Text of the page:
Carbon and electric arcs seem to go together. The more current in the arc, the more carbon. I've always wondered where that carbon came from. I know steel and some other metal alloys contain some carbon but when I worked for the telephone company as a central office technician, even gold relay contacts would get coated in carbon after a while.
I used to have all sorts of high voltage toys to play with. Normally to jump any significant distance you needed a moderately high voltage. However, years ago I discovered a trick. Take a direct current power supply of several hundred volts and a big inductor in series with sparc gap that is spaced far enough that normally it would have taken 10Kv or so to jump.
Now when you turn the power on an arc won't spontaneously start, but if you start one by shorting the gap with say a screwdriver and then drawing it back, it will continue. This does not work without the inductor. I think what happens is every time it tries to extinguish, the magnetic field in th inductor collapses generating an inductive kick which gets it going again.
Anyway, in this device I used brass balls for the electrodes that threaded onto screws thus making it easy for me to adjust the gap. Brass, to the best of my knowledge, is a alloy primarily of copper and zinc, though silicon, aluminum, tin, manganese, iron, but I have found no mention of carbon being a component of brass, yet, after a very short period of operation a black powder having the appearance of carbon would deposit on the electrodes.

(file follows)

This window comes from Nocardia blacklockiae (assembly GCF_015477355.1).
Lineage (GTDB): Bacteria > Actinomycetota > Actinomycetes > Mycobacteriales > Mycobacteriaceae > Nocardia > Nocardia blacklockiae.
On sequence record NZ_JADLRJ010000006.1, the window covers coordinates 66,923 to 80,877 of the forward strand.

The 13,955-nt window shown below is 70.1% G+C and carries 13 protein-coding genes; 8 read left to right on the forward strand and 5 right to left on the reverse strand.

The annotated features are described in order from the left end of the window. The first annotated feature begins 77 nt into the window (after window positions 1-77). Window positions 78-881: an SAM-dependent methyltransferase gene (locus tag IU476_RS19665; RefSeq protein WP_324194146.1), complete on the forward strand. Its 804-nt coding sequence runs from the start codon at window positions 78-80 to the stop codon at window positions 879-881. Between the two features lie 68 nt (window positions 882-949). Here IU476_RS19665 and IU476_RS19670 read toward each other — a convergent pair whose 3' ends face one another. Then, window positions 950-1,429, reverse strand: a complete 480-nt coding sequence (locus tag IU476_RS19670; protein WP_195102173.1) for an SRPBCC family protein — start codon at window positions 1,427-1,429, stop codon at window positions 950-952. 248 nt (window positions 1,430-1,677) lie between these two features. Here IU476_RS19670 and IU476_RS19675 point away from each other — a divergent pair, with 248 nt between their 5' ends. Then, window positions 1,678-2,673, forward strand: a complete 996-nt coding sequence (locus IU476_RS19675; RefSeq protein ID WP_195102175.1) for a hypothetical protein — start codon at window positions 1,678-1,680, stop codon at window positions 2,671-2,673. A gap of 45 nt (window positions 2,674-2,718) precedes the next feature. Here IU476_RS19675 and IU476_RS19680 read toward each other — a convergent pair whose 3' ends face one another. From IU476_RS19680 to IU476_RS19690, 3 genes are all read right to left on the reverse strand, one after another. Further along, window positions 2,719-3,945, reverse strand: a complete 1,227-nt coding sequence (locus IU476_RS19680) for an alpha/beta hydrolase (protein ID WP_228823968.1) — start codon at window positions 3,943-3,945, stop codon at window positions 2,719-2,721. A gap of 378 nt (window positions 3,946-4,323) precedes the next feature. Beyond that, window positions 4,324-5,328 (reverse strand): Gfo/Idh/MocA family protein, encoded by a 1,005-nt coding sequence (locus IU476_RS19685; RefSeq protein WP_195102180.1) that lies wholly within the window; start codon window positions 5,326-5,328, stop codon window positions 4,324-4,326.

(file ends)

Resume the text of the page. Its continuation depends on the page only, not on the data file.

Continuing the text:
I wondered if it might be carbon separated out from carbon dioxide in the atmosphere, but at 350 parts per million that was in the atmosphere back then (now it is more than 380 ppm) I could see where that could build up over time but I discovered that discharging large capacitors through the gap would create large deposits instantly so I don't know if that explanation makes sense.